Colorado Fisherman Forum banner
1 - 2 of 2 Posts

· Registered
Joined
·
1,510 Posts
As others have said, it depends on the size bass you're after and the size flies you're planning on throwing.

My first bass rod was a 9-weight that I used extensively fishing for bass up to 7 pounds in the California delta. The fish were generally larger than the bass you come across in CO (average at my favorite spot was about 3 pounds) and were close to, or in, heavy cover (water hyacinths, tules, and some massive logjams). I threw a lot of big (1/0 - 3/0) poppers as well as some heavily weighted bunny flies and crawdad imitations and there was always a real chance of stumbling across a striped bass, so having the extra backbone came in handy. Out here in CO I use the rod a bit for largemouth, but with a couple of exceptions, few lakes have large populations of big fish so it might be overkill. The 9-weight now sees most of its action on wipers and northerns, so if you're planning on tackling those species with the same rod, going with a bit of overkill might not be a bad idea.

My second bass rod is a 7-weight. I bought it to throw smaller (8 - 1) poppers and various streamers and nymphs at CO bass, especially smallmouth and spots. It has also become my favorite rod when I'm stalking bigger carp (10 - 20 pound class) because it has the backbone (and the real has the backing capacity) to give me a fighting chance when a 15-pounder heads for the other side of the lake at flank speed, or decides that becoming intimately familiar with the interior of a weedbed is suddenly a good idea.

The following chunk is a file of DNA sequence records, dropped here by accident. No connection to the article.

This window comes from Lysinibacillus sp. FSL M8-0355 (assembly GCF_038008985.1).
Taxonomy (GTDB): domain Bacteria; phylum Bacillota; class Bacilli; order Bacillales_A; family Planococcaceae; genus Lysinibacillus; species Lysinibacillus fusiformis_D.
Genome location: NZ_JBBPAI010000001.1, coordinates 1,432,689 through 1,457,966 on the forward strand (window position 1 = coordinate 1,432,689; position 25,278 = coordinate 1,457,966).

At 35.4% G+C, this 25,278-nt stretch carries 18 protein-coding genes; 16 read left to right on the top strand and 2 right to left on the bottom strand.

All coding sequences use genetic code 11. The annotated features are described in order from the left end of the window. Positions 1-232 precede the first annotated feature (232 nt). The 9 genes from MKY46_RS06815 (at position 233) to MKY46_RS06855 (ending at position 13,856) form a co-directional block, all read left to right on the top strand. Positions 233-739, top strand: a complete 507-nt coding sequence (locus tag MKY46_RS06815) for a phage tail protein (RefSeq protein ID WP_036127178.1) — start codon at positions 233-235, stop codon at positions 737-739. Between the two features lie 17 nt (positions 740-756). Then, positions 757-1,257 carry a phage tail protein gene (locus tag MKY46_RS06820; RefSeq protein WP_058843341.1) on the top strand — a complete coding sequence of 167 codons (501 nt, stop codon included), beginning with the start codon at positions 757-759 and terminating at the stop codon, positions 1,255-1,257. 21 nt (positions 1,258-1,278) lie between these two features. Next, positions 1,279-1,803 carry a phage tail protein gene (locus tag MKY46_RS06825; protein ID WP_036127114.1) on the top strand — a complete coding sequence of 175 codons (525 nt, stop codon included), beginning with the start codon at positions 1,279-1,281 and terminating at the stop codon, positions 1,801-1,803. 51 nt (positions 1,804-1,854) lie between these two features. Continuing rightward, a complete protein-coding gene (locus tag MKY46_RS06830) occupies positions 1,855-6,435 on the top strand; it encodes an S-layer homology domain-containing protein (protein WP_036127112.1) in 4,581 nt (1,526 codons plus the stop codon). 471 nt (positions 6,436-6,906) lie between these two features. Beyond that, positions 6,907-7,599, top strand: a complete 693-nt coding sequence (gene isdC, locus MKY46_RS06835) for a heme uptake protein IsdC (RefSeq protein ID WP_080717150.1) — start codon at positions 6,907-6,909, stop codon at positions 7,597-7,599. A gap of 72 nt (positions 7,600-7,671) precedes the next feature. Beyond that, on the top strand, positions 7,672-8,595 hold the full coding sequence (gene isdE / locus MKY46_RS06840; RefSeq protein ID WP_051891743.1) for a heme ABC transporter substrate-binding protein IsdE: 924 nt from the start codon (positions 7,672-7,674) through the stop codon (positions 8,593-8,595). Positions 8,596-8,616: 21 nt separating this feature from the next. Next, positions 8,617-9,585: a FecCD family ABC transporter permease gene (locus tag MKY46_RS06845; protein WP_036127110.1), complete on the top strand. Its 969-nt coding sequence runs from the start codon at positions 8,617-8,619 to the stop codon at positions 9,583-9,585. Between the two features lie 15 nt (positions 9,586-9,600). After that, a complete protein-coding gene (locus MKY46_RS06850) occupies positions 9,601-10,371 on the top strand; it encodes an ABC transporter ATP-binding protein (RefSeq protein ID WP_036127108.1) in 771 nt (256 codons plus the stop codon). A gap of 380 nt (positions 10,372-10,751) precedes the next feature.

In either case, definitely get a line designed for throwing bass flies...they can be quite bulky and the specially designed taper makes it a little easier to get the flies into those sweet spots where you just know a big fish is waiting patiently for something to wander by.
 

· Registered
Joined
·
1,510 Posts
You can catch bass, sometimes big bass, on a 5-weight or even a 3-weight, but it's not necessarily optimal.  I used to do a lot of fishing for bluegill, green sunfish, and some aggressive bluegill X redear sunfish hybrids on this one creek in northern California using poppers on either a 3 or a 5 weight.  It was a rare trip where a largemouth bass didn't find the little size 8 - 12 popper attractive and came up to eat. I normally didn't lose the fish, but landing them required more finesse than would have been necessary with a 9-weight.  I have to admit it was fun when a 2 - 4 pound largemouth came up to say hello, but sometimes I felt pretty undergunned (especially on the 3-weight). Of course, there was the one bass that ate the bluegill that ate the popper (the bass then went around the drowned tree, through the willows and onwards, but that's another story)...


Here's one of those "incidental" bass that took a liking to a little bluegill popper.

Also, I'd hate to try to throw a big fly, like a 1/0 or 2/0 Dahlberg Diver or worse still a 3/0 bunny fly that's waterlogged, into the wind on a lighter rod...a better caster than me could do it, but I don't like to struggle any more than I have to. Distance is normally not a problem because I, like Castell (welcome!), do most of my bass fishing out of a float tube or pontoon boat. Those man-powered craft are a great aid to poor casters like myself...if you can't cast far enough, just close in!
 
1 - 2 of 2 Posts
This is an older thread, you may not receive a response, and could be reviving an old thread. Please consider creating a new thread.
Top